Back in 1994, President Clinton signed an executive order directing federal agencies to do something about the fact that minority and low-income Americans bear the brunt of the health and economic impacts of pollution.
The action was meant to be a turning point, bringing new attention and enhanced legitimacy to the nascent environmental justice movement.
But two decades later, low-income neighborhoods still bear far more than their fair share of the burden from environmental pollution, including health problems.
Jacqui Patterson, director of the NAACP Environmental and Climate Justice Program, will speak about the movement at 6:30 p.m. Wednesday at the Academy of Natural Sciences of Drexel University. Admission is free, but registration is requested here.
Environmental justice is a common term, but you specifically use the term environmental injustice. Why is this an important distinction?
The term environmental justice refers to communities that are disproportionately exposed to toxins. So it seems that what we want is justice. That’s a positive thing. But what’s actually happening is injustice. That’s why I say it.
It’s unjust that we have communities that are bearing a disproportionate amount of the burden of our lifestyle, as a nation, in terms of the excesses of our society, in terms of consumerism and all the production that is needed to keep up with the throwaway society.
We are constantly producing things. Those factories are disproportionately located in communities of color and low-income communities. Pollution from the transport of those goods – and the waste – whether it’s shipping channels or trucks, affects those communities disproportionately. The landfills and incinerators are disproportionately located in communities of color and low-income communities.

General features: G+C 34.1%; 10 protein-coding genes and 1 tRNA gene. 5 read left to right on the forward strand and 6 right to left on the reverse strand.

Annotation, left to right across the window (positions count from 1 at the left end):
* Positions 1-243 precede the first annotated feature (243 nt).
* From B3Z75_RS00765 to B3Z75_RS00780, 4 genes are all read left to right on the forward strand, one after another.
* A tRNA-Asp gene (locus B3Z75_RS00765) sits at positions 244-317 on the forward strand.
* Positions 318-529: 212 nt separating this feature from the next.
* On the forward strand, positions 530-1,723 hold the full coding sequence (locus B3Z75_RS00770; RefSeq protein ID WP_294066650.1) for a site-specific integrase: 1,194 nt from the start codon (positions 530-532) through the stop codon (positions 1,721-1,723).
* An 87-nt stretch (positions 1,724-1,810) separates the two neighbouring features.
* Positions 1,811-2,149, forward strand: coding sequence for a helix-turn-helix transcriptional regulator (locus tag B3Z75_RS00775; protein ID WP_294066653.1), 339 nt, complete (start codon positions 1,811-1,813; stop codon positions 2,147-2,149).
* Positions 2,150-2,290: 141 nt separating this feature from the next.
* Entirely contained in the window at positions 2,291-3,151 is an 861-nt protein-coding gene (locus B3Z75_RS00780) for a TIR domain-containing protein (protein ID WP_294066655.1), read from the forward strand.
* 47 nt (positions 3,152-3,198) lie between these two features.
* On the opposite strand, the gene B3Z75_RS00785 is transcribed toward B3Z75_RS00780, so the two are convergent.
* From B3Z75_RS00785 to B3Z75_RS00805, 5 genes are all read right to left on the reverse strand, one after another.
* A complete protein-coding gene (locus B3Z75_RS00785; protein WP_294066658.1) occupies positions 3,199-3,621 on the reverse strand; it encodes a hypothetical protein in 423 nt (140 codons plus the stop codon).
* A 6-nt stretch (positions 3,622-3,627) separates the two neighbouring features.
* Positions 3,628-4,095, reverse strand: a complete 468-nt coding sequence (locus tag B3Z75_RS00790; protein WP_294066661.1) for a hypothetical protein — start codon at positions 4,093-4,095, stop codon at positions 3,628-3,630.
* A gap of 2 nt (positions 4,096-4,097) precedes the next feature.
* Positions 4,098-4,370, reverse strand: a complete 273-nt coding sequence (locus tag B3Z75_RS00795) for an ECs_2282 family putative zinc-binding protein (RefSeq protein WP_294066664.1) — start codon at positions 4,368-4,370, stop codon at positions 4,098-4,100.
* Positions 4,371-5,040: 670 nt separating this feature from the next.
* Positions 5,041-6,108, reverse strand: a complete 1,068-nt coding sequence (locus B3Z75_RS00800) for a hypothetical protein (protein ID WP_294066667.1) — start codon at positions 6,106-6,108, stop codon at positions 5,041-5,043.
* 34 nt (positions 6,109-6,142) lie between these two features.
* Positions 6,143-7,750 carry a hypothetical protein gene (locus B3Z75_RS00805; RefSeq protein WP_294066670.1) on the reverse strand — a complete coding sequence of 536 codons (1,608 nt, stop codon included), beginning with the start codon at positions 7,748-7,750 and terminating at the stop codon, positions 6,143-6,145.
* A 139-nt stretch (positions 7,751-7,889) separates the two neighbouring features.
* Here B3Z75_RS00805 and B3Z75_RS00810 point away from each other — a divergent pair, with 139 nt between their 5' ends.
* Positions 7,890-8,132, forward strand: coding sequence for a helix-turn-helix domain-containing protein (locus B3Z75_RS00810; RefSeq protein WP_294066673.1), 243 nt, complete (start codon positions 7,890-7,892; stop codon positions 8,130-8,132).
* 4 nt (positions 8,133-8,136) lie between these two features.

And then there’s all the energy we produce, much of which we waste. Whether it’s oil refineries or oil trains or coal plants, these facilities tend to be disproportionately located in communities of color or low-income communities.
All of that, I would consider to be unjust.
What is the harm that results from living in an affected community?
They are many. And they are connected. It includes everything from one’s political standing in society to one’s economic standing, issues around housing, gender, health, immigration status, and criminal justice issues. All those are inextricably linked to each other and linked to the issue.
For example, we have these major industries – food, energy, waste – built on a market-driven dynamic. So when you’re trying to create energy, you want to use the cheapest fuel. Industries want to site facilities in places where it is cheapest for them to operate and where it’s most politically feasible – where they’re not going to get push-back.
Alabama is basically the garbage dump of our nation; 26 states send waste to Alabama because that state has the lowest per-ton cost of receiving waste in its landfills. It’s the communities that are next to these landfills that pay the price. Like Uniontown, Ala., which is very poor and has a large African American population. That community ends up being host to that toxic waste.
We have a community like Dixon, Tenn., where the landfill liner eroded and TCE – trichloroethylene, a carcinogen – got into the water supply. The white families received a letter saying not to drink the water. For whatever reason, the African American families did not receive a letter. They continued to drink the water. It came to light when they started getting cancers and other diseases.
You can name these examples. Unfortunately, they’re a pattern. They’re emblematic.